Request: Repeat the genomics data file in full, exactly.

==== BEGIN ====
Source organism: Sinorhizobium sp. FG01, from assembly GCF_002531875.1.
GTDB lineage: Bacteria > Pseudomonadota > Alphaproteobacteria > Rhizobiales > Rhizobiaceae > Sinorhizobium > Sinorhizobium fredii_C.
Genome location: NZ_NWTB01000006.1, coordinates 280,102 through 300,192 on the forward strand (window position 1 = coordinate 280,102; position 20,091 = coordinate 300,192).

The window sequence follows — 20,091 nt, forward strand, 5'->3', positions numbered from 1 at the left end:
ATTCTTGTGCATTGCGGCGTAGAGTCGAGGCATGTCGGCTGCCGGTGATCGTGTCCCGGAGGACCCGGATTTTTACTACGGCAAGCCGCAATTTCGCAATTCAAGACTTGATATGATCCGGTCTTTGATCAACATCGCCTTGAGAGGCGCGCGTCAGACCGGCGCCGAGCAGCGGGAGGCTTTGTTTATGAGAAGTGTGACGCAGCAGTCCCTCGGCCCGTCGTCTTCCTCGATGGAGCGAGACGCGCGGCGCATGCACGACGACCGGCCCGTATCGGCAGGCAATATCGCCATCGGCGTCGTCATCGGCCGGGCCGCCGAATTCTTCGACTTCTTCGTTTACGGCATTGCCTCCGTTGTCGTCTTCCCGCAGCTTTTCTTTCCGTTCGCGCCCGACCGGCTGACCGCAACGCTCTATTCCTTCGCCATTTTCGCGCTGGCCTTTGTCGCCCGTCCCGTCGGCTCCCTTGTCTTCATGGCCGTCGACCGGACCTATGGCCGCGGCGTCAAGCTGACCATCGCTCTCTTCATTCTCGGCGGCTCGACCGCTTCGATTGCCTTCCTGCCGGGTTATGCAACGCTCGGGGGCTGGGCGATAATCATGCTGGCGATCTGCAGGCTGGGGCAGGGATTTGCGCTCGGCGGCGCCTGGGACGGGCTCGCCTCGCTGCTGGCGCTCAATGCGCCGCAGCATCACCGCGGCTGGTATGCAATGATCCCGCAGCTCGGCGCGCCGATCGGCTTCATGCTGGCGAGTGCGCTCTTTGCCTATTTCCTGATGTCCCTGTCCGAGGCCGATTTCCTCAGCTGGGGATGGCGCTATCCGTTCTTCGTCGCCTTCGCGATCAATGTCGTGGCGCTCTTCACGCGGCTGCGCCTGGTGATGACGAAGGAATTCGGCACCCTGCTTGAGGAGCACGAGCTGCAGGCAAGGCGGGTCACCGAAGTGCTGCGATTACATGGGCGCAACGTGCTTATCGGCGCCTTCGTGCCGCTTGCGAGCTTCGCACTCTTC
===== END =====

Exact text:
Source organism: Sinorhizobium sp. FG01, from assembly GCF_002531875.1.
GTDB lineage: Bacteria > Pseudomonadota > Alphaproteobacteria > Rhizobiales > Rhizobiaceae > Sinorhizobium > Sinorhizobium fredii_C.
Genome location: NZ_NWTB01000006.1, coordinates 280,102 through 300,192 on the forward strand (window position 1 = coordinate 280,102; position 20,091 = coordinate 300,192).

The window sequence follows — 20,091 nt, forward strand, 5'->3', positions numbered from 1 at the left end:
ATTCTTGTGCATTGCGGCGTAGAGTCGAGGCATGTCGGCTGCCGGTGATCGTGTCCCGGAGGACCCGGATTTTTACTACGGCAAGCCGCAATTTCGCAATTCAAGACTTGATATGATCCGGTCTTTGATCAACATCGCCTTGAGAGGCGCGCGTCAGACCGGCGCCGAGCAGCGGGAGGCTTTGTTTATGAGAAGTGTGACGCAGCAGTCCCTCGGCCCGTCGTCTTCCTCGATGGAGCGAGACGCGCGGCGCATGCACGACGACCGGCCCGTATCGGCAGGCAATATCGCCATCGGCGTCGTCATCGGCCGGGCCGCCGAATTCTTCGACTTCTTCGTTTACGGCATTGCCTCCGTTGTCGTCTTCCCGCAGCTTTTCTTTCCGTTCGCGCCCGACCGGCTGACCGCAACGCTCTATTCCTTCGCCATTTTCGCGCTGGCCTTTGTCGCCCGTCCCGTCGGCTCCCTTGTCTTCATGGCCGTCGACCGGACCTATGGCCGCGGCGTCAAGCTGACCATCGCTCTCTTCATTCTCGGCGGCTCGACCGCTTCGATTGCCTTCCTGCCGGGTTATGCAACGCTCGGGGGCTGGGCGATAATCATGCTGGCGATCTGCAGGCTGGGGCAGGGATTTGCGCTCGGCGGCGCCTGGGACGGGCTCGCCTCGCTGCTGGCGCTCAATGCGCCGCAGCATCACCGCGGCTGGTATGCAATGATCCCGCAGCTCGGCGCGCCGATCGGCTTCATGCTGGCGAGTGCGCTCTTTGCCTATTTCCTGATGTCCCTGTCCGAGGCCGATTTCCTCAGCTGGGGATGGCGCTATCCGTTCTTCGTCGCCTTCGCGATCAATGTCGTGGCGCTCTTCACGCGGCTGCGCCTGGTGATGACGAAGGAATTCGGCACCCTGCTTGAGGAGCACGAGCTGCAGGCAAGGCGGGTCACCGAAGTGCTGCGATTACATGGGCGCAACGTGCTTATCGGCGCCTTCGTGCCGCTTGCGAGCTTCGCACTCTTC